The Moment of Truth — June 13, 1998
Reflection on ’80s/’90s; Persecute the Poor
Hi, I’m mejeffdorchen and welcome to the Moment of Truth, that singular moment in the broadcast week when, despite the attempts of the corporate overlords and their media lackeys to eviscerate the truth, to draw and quarter it, keelhaul it, hang it from the yardarm and flay it alive, defang and disembowel it, bury it and dance on its grave – in spite of all this, the moment of truth is that singular moment when the truth is resurrected in all its humility, not to shine in glory like the phoenix risen from the ashes, no, but more like a little old lady some rich pig pushed into a meatgrinder and left for dead, but who nevertheless turns up at the terrified class enemy’s front door, turns her cold, guileless gaze upon him and says simply: "You owe me an apology."
This week I went out to Peoria to put a custom finish on some custom cabinetry at some rich white guy’s mother’s house. That’s my money job lately. I do decorative finishes. And I had to go out to Peoria this week to do it.
And every time I drive through what they call on TV "Middle America" or "The Heartland", I’m always struck by the desolation scourged upon it by that cancer of the capitalist landscape, the Franchise. You can drive through a town that’s five miles across, drive ten miles to the next town, and that next town will have the same damn strip of identical businesses. Oh, there will be a few homegrown mom and pop places, but the cloned look of these streets that front on the passing highway is pretty striking, seeing as how we’ve gone to such lengths to disempower Big Brother.
You remember, right? Government was getting too big? It was threatening to run our lives. Turn us into dehumanized drones in an insect-like society, regulating what we could eat, where we could sleep, what we could read and think.
So what did we do? We cut the welfare benefits of all those poor people who were controlling our lives. We cut out health care for all those immigrants who were regulating when we could sleep and when we had to wake up. We started chipping away at affirmative action so that all those minorities would stop stuffing our faces with overprocessed food. We invented workfare so that all those single mothers living below the poverty line would stop hiring us as temporary labor to avoid paying us benefits and so their undernourished children would stop busting our unions and depriving us of democracy in the workplace.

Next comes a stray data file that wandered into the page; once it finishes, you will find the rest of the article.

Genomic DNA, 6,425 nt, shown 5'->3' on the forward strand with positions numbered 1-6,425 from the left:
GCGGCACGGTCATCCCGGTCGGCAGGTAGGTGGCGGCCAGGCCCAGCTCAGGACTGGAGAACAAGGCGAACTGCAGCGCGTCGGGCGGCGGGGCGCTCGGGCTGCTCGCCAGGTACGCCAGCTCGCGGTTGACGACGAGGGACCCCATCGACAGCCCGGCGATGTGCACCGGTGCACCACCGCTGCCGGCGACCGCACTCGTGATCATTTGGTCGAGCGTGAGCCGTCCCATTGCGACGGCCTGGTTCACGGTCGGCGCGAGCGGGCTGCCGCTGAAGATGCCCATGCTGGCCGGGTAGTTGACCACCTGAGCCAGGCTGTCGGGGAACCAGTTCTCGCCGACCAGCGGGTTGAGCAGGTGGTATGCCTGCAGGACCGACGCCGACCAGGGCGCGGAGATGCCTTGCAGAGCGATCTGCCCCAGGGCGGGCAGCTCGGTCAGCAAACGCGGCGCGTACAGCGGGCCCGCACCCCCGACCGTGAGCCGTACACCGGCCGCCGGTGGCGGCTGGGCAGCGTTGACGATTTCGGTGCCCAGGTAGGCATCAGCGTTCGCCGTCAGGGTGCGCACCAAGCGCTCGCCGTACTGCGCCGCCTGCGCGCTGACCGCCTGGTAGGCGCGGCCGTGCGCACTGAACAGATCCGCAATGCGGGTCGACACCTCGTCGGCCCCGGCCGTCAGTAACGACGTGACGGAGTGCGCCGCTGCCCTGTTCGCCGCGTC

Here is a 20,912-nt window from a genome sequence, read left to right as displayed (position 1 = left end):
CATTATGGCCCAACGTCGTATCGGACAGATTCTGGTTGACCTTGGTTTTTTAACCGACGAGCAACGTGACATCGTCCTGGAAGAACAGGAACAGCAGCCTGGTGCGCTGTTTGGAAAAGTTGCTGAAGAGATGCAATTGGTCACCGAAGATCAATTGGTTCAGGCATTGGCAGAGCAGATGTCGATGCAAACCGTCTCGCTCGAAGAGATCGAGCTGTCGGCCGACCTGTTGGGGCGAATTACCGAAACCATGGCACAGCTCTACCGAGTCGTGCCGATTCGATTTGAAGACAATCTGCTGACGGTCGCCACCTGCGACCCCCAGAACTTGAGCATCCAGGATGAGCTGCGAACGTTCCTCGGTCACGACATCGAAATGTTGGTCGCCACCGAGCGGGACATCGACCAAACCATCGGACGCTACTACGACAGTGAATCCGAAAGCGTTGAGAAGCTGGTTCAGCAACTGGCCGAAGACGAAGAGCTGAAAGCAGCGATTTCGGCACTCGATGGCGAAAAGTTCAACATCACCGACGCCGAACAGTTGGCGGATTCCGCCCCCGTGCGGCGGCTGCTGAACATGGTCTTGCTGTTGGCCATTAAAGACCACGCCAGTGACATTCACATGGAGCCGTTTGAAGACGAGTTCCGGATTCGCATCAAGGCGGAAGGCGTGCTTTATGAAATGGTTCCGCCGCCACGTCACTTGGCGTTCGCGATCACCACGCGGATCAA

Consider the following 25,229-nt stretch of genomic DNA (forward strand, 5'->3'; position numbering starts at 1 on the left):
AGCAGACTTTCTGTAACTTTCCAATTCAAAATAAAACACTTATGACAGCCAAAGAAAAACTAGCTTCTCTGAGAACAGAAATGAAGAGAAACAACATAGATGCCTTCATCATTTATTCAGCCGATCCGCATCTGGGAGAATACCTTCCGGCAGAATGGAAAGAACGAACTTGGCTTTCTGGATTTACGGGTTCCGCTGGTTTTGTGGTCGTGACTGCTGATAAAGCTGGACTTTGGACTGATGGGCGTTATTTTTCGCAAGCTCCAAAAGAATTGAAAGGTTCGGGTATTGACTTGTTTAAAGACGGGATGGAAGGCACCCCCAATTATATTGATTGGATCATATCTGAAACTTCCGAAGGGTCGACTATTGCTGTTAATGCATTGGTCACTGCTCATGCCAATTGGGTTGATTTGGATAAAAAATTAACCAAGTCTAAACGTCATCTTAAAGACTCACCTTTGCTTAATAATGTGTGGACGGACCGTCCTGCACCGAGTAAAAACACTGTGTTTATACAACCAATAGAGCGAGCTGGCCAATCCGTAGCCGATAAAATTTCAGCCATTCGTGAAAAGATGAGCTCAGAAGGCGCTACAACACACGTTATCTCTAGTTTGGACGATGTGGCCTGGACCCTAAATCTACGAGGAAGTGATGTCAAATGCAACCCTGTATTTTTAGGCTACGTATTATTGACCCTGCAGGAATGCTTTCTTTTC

Somehow, though, it didn’t work. Why? Your guess is as good as mine. All I know is you go to any small town in the continental United States and you can buy gas from Shell, burgers from Burger King and McDonalds, snacks from any one of several oddly named subsidiaries of the four transnational corporations than own 90% of all the food on earth, and then you can read about how stupid you are in USA Today. Clone villages. Xerox food. Erzatz proprietorship. Like a Hollywood movie set of a western town, all facade with nothing behind it, the image of the ideal United States – even the concept of property ownership itself is an empty mask. The Franchise.
The opportunity to sell yourself, your time, your energy to the highest bidder is a lame simulation of freedom. I don’t know why I have to keep reminding everybody of that all the time. I think we’ve accepted this simulated freedom in the US because we’re tired of arguing about it already. We know we can’t have it because it would mean limiting the power of the powerful, and they won’t let that happen. They’ve twisted every possible discussion that could lead to their being deposed, and so we’re tired already, and most of us have a place to live, a TV, food to eat. So what are we gonna do? Threaten our comfortable existence by hacking at the ever-thickening jungle of propaganda designed to thwart our common sense? National health care would be socialism. Okay, fine. Investors deserve huge tax-free profits because they take a financial risk that benefits society, while you, teacher, construction worker, waitress – take no risk at all and benefit no one of any importance. Okay, all right, I’m tired, leave me alone. I don’t really want a society that attempts to organize itself around an idea of justice. I’ll just take whatever you’re selling.
It’s just too tiring to talk back. They’re just too loud. While I whisper the truth here in this dingy corner of the FM dial, a zillion voices are calling me a liar in a communications market that blankets the globe. I’m getting tired just thinking about it.
We’re all tired. How else can we, a society made up mostly of compassionate individuals, collectively terrorize and starve and exile and imprison people for being poor? How can we explain our collective actions when individually we’re such nice folks? It must be that we’re exhausted.
So listen, let’s all get some rest. Let’s all just go to sleep during the coming week, so that next week when we’re called upon to be awake and alert for the Moment of Truth with mejeffdorchen right here on National Beer Presents This is Hell with your host Chuck Mertz every Saturday 10am to noon here on WNUR 89.3 FM Chicago’s sound experiment, we’ll be ready to take that challenge and cut the crap. Until then this is mejeffdorchen bidding you Shalom Aloha: Shaloha.